The Fresh Loaf

News & Information for Amateur Bakers and Artisan Bread Enthusiasts

Baking stone for small oven. Airflow?

  • Pin It
vane505's picture
vane505

Baking stone for small oven. Airflow?

Hello! 

Im baking quite a lot, and Im thinking of getting a baking stone, although my oven isnt a convection oven and small (40x42cm). Ive found a cordierite stone that has the measurements 33x40x2cm, and Im concerned about air flow as it only leaves about 1cm on each side depth-wise. Would that work well for my oven? 

 

Cheers 

Viggo

Mini Oven's picture
Mini Oven

I think the stone is too big, 2 to 3 cm space all around is better.  

tsjohnson85's picture
tsjohnson85

I have a small oven as well.  I was able to find small 6" x 6" square baking tiles that I could arrange in a 2x2 square that left plenty of room for airflow.  Six tiles came in the set and I often layer the remaining two tiles on the top rack for super even heat distribution.  I cannot recall the name of the manufacturer, but I bought them here: http://www.broadwaypanhandler.com/broadway/product.asp?s_id=0&prod_name=Baking+%26+Pizza+Stone&pf_id=rs_bakingstone&dept_id=1118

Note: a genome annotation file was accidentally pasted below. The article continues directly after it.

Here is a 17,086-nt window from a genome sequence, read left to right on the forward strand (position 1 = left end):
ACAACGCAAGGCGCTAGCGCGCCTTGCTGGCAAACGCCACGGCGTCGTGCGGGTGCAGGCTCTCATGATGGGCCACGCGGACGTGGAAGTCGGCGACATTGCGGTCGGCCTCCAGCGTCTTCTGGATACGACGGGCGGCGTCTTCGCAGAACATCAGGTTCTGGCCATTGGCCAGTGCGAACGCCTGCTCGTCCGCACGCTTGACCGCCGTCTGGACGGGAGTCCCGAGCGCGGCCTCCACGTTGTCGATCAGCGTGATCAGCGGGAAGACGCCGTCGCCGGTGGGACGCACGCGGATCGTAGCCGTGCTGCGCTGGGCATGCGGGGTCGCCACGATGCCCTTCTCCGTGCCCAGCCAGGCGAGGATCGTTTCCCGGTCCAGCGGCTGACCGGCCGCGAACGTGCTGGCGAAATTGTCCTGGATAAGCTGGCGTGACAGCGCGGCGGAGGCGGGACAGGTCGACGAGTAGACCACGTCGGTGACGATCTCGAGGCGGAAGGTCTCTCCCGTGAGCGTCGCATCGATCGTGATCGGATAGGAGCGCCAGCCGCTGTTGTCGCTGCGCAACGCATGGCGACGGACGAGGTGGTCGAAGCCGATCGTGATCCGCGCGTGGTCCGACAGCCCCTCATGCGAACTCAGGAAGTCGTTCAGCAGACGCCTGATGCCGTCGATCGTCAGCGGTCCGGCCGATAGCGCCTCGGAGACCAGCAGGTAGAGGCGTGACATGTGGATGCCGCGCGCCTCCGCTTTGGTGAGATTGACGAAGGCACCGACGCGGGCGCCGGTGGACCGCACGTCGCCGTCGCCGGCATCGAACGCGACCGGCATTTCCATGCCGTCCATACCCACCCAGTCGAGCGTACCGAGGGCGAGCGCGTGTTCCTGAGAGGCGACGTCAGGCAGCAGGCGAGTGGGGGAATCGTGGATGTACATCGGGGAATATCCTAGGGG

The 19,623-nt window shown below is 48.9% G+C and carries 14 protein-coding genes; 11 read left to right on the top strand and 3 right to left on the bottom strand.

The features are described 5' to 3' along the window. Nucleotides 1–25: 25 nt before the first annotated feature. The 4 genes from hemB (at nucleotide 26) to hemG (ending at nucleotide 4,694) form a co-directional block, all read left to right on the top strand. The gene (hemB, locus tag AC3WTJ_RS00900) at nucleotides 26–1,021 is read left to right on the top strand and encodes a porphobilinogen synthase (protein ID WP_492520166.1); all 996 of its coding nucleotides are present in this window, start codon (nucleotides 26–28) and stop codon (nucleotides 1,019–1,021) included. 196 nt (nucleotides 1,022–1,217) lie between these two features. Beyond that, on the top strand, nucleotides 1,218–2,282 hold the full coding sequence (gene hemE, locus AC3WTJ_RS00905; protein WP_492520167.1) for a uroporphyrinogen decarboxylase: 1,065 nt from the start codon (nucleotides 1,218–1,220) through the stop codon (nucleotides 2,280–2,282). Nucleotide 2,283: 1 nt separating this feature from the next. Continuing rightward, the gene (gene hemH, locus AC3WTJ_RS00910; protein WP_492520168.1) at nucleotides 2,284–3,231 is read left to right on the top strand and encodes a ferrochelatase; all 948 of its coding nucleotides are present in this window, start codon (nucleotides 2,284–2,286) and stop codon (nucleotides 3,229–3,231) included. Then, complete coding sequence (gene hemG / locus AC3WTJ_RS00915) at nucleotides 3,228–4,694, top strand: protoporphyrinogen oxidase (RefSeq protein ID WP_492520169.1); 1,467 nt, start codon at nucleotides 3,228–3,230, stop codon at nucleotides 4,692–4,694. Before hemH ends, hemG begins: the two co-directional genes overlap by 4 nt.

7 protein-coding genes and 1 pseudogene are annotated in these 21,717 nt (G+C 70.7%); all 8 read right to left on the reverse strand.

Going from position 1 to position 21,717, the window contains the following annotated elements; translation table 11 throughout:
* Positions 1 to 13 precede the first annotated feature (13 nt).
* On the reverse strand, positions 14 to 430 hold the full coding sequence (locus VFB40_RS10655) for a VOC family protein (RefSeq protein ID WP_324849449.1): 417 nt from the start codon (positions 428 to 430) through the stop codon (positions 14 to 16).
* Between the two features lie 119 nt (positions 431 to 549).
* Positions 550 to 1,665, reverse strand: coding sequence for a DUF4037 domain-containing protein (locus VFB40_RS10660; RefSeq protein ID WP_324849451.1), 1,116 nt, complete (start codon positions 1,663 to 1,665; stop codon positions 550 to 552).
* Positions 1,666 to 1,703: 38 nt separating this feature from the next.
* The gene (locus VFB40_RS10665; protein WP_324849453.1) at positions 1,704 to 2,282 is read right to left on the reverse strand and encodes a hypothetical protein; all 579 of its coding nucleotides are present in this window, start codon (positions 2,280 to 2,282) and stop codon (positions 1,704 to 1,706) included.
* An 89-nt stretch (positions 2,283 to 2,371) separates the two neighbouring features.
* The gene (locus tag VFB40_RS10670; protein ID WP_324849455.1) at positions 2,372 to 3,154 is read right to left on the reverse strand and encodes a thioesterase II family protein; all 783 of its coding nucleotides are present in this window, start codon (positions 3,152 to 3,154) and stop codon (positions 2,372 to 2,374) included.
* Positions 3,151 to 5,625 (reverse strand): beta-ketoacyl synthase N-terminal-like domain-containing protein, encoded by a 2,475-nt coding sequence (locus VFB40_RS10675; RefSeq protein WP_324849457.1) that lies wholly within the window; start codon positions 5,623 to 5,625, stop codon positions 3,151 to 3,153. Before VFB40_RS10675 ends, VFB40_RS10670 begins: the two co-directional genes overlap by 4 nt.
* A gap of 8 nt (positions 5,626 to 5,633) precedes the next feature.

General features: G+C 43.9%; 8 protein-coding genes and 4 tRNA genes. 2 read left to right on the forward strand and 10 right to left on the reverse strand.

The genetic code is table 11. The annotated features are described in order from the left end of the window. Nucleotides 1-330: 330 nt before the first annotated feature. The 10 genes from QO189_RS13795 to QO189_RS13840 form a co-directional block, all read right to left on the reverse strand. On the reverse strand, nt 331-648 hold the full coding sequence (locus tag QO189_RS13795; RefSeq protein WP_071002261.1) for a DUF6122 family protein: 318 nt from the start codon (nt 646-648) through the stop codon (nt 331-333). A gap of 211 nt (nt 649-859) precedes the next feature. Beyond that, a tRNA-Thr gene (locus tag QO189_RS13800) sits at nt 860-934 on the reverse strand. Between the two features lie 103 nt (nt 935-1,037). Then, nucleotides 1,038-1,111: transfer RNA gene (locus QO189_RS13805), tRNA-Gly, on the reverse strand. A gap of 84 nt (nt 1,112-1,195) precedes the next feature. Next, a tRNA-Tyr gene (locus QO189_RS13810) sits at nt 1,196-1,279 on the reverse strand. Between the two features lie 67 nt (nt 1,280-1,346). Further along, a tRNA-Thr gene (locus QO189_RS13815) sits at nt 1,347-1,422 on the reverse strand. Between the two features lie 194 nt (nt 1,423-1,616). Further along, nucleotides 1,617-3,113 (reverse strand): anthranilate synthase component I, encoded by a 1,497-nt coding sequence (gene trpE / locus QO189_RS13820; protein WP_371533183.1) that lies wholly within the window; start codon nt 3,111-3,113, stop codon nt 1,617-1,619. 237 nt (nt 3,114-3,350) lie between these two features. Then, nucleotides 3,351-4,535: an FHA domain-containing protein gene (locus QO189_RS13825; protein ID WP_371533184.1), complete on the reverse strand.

I am sure you could also go to a home and garden store and buy tiles there as well.

Happy baking,

Scott

txchef99's picture
txchef99

From 1996 to 2004, I used several different - and expensive - baking stones.  The cheap ones all eventually broke and the expensive ones were very heavy and hard to clean.  Then, a professional colleague suggested I try unglazed slate floor tile.  I bought one at Home Depot for less than $2, washed it to get the quarry dust off and then let it dry completely.  Since then, I have purchased more than a dozen and keep giving them away to friends when they complain about their current stone; it was expensive, it broke, its heavy, hard to clean etc.  Now I buy 2 or 3 at a time and have been very happy with the results.  Never had one crack, but they do get stained with oil or whatever.  If the appearance bothers you, just wash it throughly and let it dry completely.  A glazed tile cannot "breathe" and will trap moisture and crack.